Cat playing with fur on a couch

How to Exercise Cats Through Play

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If you think your cat is lazy, think again! All that lounging around may look like they’re not doing much, but those lazy cats are actually quite active. In the wild, cats spend a good amount of their day hunting and stalking their prey. Now, your indoor cat may not have the same opportunity to “hunt” as their wild counterparts, but that doesn’t mean they don’t need the exercise.


Unlike dogs, indoor cats often don’t have the opportunity to burn off energy outside. The best way to get your cat moving is through play. By engaging in interactive playtime with your cat, you can help them burn off some of that excess energy.

Playing has many advantages such as keeping their reflexes strong, preventing overweight, and supporting muscle and joint health. Providing them with mental stimulation, play processes also strengthen their bonds with people.

Although many cats are eager to play, this may not be the case for all cats. Not sure how to get started? Here are some tips on how to exercise your cat through play:

Find the right toys

When it comes to cat toys, there is no one-size-fits-all. Some cats prefer to chase after toy balls, while others like to swat at feathery wand toys. It may take some trial and error to find the type of toy your cat likes to play with the most.

Make it interactive

The key to successful playtime is to make it interactive. That means you need to get involved, too! Use the toy to tease your cat and get them to chase after it. If you’re using a wand toy, make sure to keep it moving so they can’t predict where it’s going to go next. 🙂

Keep Play Sessions Short and Observe Your Cat

For cats that are not very playful, many variables may need to be considered to encourage movement. Keeping play sessions short and repeating them several times during the day will help to make the experience enjoyable for them. For kittens and young cats, it is recommended to schedule 5-10 minute play sessions 7-10 times a day. However, it is important to keep in mind that cats can also get bored and lose interest. When cats lose interest, they clearly express their feelings through their behavior. The game should be stopped when they close themselves off from the interaction, otherwise it can become a boring experience for them, which is the opposite of our goal.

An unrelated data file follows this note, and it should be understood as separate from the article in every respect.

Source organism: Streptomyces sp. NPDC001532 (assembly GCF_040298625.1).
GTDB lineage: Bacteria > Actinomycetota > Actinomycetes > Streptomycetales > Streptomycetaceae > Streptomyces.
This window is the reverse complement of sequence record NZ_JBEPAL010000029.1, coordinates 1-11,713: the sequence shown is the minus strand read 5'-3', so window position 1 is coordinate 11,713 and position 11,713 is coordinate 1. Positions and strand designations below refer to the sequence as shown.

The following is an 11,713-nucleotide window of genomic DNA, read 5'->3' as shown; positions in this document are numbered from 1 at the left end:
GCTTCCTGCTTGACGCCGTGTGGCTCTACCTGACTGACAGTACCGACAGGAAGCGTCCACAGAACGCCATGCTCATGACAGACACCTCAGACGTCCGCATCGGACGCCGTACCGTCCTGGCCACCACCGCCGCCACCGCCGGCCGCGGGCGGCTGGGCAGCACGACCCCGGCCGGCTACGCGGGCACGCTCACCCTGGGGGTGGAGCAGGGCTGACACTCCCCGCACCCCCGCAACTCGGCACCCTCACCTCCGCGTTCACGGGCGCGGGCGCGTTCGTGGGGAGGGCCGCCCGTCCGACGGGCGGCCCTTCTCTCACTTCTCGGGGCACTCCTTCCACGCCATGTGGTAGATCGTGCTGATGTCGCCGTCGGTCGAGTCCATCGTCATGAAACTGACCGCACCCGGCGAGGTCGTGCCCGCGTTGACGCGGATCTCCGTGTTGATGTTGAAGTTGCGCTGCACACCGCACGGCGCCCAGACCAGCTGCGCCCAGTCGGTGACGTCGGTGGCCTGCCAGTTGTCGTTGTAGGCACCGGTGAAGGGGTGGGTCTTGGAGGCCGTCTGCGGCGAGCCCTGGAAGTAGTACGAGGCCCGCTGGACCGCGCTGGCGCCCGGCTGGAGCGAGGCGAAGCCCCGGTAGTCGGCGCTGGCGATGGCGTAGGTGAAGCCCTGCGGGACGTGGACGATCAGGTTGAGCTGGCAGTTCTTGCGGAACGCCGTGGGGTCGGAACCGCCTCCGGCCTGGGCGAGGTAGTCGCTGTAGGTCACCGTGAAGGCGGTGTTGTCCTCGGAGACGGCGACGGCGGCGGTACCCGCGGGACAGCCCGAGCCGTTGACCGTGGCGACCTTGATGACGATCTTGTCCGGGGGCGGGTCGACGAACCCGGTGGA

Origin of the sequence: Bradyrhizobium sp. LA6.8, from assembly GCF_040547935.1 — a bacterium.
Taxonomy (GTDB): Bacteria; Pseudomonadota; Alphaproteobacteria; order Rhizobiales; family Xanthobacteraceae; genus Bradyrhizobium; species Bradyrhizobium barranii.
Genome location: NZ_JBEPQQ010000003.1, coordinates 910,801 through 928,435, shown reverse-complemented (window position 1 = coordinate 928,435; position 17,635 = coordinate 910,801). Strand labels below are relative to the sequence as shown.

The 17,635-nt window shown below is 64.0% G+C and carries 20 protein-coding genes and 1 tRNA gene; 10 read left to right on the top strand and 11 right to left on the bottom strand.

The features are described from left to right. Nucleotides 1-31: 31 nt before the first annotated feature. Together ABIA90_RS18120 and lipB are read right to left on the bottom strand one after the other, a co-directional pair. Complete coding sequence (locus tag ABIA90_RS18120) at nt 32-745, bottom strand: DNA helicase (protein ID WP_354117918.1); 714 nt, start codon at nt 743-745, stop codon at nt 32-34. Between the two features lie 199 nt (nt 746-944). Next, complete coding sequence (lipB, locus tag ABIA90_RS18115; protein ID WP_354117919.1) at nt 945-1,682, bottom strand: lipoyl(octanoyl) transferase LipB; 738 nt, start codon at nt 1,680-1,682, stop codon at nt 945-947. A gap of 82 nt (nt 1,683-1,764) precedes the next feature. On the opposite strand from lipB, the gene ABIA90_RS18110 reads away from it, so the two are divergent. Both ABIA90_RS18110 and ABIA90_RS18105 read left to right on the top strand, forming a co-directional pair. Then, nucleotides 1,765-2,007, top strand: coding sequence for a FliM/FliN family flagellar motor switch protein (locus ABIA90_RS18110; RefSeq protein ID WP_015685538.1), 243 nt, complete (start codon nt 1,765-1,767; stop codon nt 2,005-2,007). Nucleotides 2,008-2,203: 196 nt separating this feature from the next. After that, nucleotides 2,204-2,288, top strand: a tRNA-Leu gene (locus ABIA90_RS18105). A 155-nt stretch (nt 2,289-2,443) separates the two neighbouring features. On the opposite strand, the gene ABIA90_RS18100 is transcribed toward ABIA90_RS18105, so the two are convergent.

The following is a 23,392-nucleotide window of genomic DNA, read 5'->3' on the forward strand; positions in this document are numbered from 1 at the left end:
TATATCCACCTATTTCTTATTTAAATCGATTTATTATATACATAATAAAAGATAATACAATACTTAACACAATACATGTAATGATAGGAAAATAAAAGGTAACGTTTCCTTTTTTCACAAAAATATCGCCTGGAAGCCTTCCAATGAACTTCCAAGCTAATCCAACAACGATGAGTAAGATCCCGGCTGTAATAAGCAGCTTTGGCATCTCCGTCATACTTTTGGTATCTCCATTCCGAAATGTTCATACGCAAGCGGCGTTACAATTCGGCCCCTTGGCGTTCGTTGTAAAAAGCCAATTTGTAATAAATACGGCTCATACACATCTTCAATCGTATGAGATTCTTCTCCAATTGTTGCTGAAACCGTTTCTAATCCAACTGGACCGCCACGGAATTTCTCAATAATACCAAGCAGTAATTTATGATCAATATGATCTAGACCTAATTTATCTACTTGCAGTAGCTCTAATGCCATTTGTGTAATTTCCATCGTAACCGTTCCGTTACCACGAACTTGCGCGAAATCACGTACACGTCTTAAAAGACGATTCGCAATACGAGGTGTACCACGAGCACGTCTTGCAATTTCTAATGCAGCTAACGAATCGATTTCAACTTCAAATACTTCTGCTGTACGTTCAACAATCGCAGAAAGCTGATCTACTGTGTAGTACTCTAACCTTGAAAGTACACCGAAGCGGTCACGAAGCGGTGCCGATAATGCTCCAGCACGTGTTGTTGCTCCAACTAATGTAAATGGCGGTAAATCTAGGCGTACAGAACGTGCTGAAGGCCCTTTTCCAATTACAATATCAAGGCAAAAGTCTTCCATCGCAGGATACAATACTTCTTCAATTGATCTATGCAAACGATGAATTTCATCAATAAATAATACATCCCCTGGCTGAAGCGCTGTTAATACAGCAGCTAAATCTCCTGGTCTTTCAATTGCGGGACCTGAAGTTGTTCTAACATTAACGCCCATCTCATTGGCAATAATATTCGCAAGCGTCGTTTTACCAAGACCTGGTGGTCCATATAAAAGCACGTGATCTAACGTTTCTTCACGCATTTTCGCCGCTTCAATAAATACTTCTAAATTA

For kittens and young cats, it is recommended to schedule 5-10 minute play sessions 7-10 times a day.

Boost your game session by combining it with rewards

Reward is the most effective method of training cats. The quality of rewards as part of positive reinforcement can vary, but there is no denying that the most successful reward mechanism is DELICIOUS TREATS. Introducing cats to treats after play sessions is an excellent way to end the positive experience. The important factor to be aware of is not to overfeed the treats. They can be high in calories and, if consumed uncontrolled, can lead to weight gain and even obesity.

Safety Should Not Be Neglected in Games

Although the best quality toys are preferred for cats, various factors should be considered to ensure safety. Inspect the toys periodically for torn parts, and clean soiled ones if they have been torn apart. Cats may prefer to play with potentially dangerous objects if they are not given the right items to play with. For this reason, it is important to make sure that there are no alternatives such as yarn, small pieces of furniture, etc. In the event that they swallow a foreign body accidentally, they should be taken to a veterinarian immediately.

End on a good note: When it’s time to end playtime, make sure to do it in a way that doesn’t leave your cat feeling frustrated. For example, if you’re using a wand toy, let them “catch” the toy a few times before you put it away. This will help them feel like they’ve had a successful hunt and prevent them from feeling like they didn’t get to finish what they started. With a little patience and the right toys, you can help your cat get the exercise they need through play.

With a little patience and the right toys, you can help your cat get the exercise they need through play 🙂.

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